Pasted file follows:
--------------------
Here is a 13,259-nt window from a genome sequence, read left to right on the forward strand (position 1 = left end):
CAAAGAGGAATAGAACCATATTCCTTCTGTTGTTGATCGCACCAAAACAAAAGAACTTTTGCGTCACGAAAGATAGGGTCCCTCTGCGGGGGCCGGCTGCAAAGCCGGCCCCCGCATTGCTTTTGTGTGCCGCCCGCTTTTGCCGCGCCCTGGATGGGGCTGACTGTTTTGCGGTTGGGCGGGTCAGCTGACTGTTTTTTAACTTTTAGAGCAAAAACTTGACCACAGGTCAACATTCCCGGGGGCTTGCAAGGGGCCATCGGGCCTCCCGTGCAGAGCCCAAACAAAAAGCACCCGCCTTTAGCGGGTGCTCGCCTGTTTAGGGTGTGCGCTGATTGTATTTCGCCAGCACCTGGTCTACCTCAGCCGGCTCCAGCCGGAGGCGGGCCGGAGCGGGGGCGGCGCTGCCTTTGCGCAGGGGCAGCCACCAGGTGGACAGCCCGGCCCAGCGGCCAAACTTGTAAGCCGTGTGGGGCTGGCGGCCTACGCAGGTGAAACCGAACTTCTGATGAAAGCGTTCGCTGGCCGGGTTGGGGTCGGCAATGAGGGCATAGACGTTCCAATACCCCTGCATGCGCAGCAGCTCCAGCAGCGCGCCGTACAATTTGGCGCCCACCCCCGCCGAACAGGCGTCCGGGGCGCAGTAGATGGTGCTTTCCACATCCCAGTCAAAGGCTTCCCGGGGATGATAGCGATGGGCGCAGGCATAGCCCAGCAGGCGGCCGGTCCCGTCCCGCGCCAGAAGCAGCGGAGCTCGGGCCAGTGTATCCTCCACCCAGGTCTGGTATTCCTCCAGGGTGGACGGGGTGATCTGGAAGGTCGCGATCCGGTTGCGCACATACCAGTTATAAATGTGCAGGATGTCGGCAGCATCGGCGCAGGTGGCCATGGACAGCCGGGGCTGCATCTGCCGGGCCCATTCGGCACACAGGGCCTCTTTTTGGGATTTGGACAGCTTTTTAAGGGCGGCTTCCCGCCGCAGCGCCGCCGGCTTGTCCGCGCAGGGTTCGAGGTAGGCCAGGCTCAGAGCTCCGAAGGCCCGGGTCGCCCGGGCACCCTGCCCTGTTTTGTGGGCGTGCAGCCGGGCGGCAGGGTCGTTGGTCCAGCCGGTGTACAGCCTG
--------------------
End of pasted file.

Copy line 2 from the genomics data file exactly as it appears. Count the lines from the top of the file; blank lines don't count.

CAAAGAGGAATAGAACCATATTCCTTCTGTTGTTGATCGCACCAAAACAAAAGAACTTTTGCGTCACGAAAGATAGGGTCCCTCTGCGGGGGCCGGCTGCAAAGCCGGCCCCCGCATTGCTTTTGTGTGCCGCCCGCTTTTGCCGCGCCCTGGATGGGGCTGACTGTTTTGCGGTTGGGCGGGTCAGCTGACTGTTTTTTAACTTTTAGAGCAAAAACTTGACCACAGGTCAACATTCCCGGGGGCTTGCAAGGGGCCATCGGGCCTCCCGTGCAGAGCCCAAACAAAAAGCACCCGCCTTTAGCGGGTGCTCGCCTGTTTAGGGTGTGCGCTGATTGTATTTCGCCAGCACCTGGTCTACCTCAGCCGGCTCCAGCCGGAGGCGGGCCGGAGCGGGGGCGGCGCTGCCTTTGCGCAGGGGCAGCCACCAGGTGGACAGCCCGGCCCAGCGGCCAAACTTGTAAGCCGTGTGGGGCTGGCGGCCTACGCAGGTGAAACCGAACTTCTGATGAAAGCGTTCGCTGGCCGGGTTGGGGTCGGCAATGAGGGCATAGACGTTCCAATACCCCTGCATGCGCAGCAGCTCCAGCAGCGCGCCGTACAATTTGGCGCCCACCCCCGCCGAACAGGCGTCCGGGGCGCAGTAGATGGTGCTTTCCACATCCCAGTCAAAGGCTTCCCGGGGATGATAGCGATGGGCGCAGGCATAGCCCAGCAGGCGGCCGGTCCCGTCCCGCGCCAGAAGCAGCGGAGCTCGGGCCAGTGTATCCTCCACCCAGGTCTGGTATTCCTCCAGGGTGGACGGGGTGATCTGGAAGGTCGCGATCCGGTTGCGCACATACCAGTTATAAATGTGCAGGATGTCGGCAGCATCGGCGCAGGTGGCCATGGACAGCCGGGGCTGCATCTGCCGGGCCCATTCGGCACACAGGGCCTCTTTTTGGGATTTGGACAGCTTTTTAAGGGCGGCTTCCCGCCGCAGCGCCGCCGGCTTGTCCGCGCAGGGTTCGAGGTAGGCCAGGCTCAGAGCTCCGAAGGCCCGGGTCGCCCGGGCACCCTGCCCTGTTTTGTGGGCGTGCAGCCGGGCGGCAGGGTCGTTGGTCCAGCCGGTGTACAGCCTG